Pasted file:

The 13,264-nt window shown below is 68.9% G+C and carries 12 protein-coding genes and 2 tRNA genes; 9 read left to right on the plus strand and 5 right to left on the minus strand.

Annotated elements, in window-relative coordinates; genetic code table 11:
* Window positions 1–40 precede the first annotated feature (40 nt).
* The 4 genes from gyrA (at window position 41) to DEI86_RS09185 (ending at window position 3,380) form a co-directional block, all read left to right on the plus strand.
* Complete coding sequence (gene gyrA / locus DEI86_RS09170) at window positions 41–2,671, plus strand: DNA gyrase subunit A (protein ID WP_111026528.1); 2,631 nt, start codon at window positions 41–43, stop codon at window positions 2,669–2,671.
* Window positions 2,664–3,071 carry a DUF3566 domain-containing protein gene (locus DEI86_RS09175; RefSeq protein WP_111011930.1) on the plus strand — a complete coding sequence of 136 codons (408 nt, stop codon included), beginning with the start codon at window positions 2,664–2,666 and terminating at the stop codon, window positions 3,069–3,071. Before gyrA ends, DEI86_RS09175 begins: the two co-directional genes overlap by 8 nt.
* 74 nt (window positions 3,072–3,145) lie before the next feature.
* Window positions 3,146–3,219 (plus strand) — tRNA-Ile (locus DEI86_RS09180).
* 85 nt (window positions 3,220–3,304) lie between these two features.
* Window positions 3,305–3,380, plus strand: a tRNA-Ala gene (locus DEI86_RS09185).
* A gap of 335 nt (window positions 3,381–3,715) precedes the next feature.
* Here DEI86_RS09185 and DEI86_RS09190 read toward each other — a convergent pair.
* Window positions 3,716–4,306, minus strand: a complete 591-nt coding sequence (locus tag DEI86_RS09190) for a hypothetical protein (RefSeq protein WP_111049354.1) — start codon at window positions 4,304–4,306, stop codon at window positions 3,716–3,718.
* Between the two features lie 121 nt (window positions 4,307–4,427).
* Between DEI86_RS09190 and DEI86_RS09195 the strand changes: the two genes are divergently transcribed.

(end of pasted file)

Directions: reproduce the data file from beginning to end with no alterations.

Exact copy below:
The 13,264-nt window shown below is 68.9% G+C and carries 12 protein-coding genes and 2 tRNA genes; 9 read left to right on the plus strand and 5 right to left on the minus strand.

Annotated elements, in window-relative coordinates; genetic code table 11:
* Window positions 1–40 precede the first annotated feature (40 nt).
* The 4 genes from gyrA (at window position 41) to DEI86_RS09185 (ending at window position 3,380) form a co-directional block, all read left to right on the plus strand.
* Complete coding sequence (gene gyrA / locus DEI86_RS09170) at window positions 41–2,671, plus strand: DNA gyrase subunit A (protein ID WP_111026528.1); 2,631 nt, start codon at window positions 41–43, stop codon at window positions 2,669–2,671.
* Window positions 2,664–3,071 carry a DUF3566 domain-containing protein gene (locus DEI86_RS09175; RefSeq protein WP_111011930.1) on the plus strand — a complete coding sequence of 136 codons (408 nt, stop codon included), beginning with the start codon at window positions 2,664–2,666 and terminating at the stop codon, window positions 3,069–3,071. Before gyrA ends, DEI86_RS09175 begins: the two co-directional genes overlap by 8 nt.
* 74 nt (window positions 3,072–3,145) lie before the next feature.
* Window positions 3,146–3,219 (plus strand) — tRNA-Ile (locus DEI86_RS09180).
* 85 nt (window positions 3,220–3,304) lie between these two features.
* Window positions 3,305–3,380, plus strand: a tRNA-Ala gene (locus DEI86_RS09185).
* A gap of 335 nt (window positions 3,381–3,715) precedes the next feature.
* Here DEI86_RS09185 and DEI86_RS09190 read toward each other — a convergent pair.
* Window positions 3,716–4,306, minus strand: a complete 591-nt coding sequence (locus tag DEI86_RS09190) for a hypothetical protein (RefSeq protein WP_111049354.1) — start codon at window positions 4,304–4,306, stop codon at window positions 3,716–3,718.
* Between the two features lie 121 nt (window positions 4,307–4,427).
* Between DEI86_RS09190 and DEI86_RS09195 the strand changes: the two genes are divergently transcribed.